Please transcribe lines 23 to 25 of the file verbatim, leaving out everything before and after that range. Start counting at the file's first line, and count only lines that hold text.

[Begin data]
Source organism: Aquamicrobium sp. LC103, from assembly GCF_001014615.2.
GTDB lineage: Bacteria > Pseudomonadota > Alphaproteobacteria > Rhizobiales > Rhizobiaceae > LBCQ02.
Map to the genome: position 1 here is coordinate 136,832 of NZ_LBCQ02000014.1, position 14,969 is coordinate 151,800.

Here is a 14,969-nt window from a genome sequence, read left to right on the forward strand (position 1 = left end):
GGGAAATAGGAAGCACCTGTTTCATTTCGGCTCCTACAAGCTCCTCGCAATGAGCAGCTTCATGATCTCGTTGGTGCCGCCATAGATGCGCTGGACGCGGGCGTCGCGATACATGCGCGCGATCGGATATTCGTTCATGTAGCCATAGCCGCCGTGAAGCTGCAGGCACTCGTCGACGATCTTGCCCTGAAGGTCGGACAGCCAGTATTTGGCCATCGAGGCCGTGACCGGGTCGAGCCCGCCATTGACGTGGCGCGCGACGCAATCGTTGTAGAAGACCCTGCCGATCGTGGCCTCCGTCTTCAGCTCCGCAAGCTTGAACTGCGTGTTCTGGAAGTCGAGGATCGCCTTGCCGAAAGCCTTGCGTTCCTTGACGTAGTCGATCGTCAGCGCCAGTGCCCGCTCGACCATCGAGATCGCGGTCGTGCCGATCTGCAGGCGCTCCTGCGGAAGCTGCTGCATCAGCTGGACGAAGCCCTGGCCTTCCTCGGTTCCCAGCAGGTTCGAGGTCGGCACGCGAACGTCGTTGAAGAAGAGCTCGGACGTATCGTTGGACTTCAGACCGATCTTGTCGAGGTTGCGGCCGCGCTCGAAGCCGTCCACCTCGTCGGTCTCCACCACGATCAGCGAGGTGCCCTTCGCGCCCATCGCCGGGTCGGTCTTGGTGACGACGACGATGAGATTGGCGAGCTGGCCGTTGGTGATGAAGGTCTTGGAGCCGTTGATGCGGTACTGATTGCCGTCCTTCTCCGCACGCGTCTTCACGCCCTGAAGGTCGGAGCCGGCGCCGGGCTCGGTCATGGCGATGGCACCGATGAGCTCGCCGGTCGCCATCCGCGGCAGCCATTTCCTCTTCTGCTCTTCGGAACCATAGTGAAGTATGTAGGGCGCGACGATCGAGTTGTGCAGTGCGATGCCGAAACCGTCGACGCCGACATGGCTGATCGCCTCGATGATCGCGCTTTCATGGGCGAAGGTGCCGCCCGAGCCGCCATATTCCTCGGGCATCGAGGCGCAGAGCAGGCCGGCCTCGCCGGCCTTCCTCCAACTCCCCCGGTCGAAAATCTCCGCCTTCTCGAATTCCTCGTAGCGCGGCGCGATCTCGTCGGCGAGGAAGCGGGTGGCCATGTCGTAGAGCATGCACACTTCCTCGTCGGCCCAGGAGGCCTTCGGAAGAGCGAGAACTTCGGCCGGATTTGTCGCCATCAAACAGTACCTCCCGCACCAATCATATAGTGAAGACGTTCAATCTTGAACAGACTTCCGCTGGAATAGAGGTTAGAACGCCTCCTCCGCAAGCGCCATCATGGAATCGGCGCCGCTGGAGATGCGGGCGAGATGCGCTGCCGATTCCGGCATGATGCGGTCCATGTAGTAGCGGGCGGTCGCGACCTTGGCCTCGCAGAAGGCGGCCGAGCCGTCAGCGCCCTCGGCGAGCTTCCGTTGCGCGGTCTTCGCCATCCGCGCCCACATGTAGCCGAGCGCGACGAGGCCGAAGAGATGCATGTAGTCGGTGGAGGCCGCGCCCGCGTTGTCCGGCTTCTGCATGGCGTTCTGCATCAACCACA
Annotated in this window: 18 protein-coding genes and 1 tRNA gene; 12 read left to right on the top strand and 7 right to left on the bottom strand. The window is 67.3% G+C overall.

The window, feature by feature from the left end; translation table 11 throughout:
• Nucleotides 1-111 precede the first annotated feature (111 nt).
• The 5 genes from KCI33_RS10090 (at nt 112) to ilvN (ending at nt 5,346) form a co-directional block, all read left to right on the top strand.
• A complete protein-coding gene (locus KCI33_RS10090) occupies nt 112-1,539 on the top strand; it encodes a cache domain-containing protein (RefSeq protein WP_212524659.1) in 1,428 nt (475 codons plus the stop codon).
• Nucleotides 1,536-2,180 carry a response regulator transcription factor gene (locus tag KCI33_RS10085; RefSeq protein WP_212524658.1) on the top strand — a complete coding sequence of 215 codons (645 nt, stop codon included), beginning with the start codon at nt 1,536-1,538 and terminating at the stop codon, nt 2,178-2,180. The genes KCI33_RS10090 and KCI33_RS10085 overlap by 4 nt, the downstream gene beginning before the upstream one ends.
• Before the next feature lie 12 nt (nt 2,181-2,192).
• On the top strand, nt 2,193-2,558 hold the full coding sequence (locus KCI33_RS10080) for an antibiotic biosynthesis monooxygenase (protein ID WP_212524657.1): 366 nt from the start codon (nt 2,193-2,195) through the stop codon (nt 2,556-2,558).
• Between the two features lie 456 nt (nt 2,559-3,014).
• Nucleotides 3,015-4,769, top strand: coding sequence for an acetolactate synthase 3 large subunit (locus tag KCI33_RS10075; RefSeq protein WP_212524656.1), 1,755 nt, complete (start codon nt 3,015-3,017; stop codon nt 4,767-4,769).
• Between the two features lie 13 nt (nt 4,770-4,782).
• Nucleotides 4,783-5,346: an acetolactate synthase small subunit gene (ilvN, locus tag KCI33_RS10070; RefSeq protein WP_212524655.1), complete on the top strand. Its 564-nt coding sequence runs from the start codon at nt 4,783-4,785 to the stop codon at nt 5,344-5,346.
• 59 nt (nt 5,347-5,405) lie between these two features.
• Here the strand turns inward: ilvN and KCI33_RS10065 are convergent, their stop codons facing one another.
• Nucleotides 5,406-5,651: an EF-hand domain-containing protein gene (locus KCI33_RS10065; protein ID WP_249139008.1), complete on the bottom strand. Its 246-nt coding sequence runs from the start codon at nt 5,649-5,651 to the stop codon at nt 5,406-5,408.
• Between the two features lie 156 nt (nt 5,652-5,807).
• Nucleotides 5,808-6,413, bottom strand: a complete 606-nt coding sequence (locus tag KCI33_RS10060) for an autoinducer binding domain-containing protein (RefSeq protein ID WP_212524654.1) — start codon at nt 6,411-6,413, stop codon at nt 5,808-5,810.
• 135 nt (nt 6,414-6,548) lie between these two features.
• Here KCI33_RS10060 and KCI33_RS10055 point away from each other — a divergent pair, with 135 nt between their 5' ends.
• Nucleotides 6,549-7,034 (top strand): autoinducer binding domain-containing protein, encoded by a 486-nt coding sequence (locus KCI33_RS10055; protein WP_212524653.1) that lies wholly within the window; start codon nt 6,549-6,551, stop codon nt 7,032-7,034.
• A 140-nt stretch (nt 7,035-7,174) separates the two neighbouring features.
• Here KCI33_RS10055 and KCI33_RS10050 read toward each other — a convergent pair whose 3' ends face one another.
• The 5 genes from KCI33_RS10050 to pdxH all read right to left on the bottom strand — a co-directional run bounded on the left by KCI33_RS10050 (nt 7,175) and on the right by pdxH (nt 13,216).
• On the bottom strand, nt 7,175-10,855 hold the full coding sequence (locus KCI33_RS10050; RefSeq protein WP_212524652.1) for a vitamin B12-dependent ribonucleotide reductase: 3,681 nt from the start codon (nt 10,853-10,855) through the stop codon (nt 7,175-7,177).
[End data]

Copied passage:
• 135 nt (nt 6,414-6,548) lie between these two features.
• Here KCI33_RS10060 and KCI33_RS10055 point away from each other — a divergent pair, with 135 nt between their 5' ends.
• Nucleotides 6,549-7,034 (top strand): autoinducer binding domain-containing protein, encoded by a 486-nt coding sequence (locus KCI33_RS10055; protein WP_212524653.1) that lies wholly within the window; start codon nt 6,549-6,551, stop codon nt 7,032-7,034.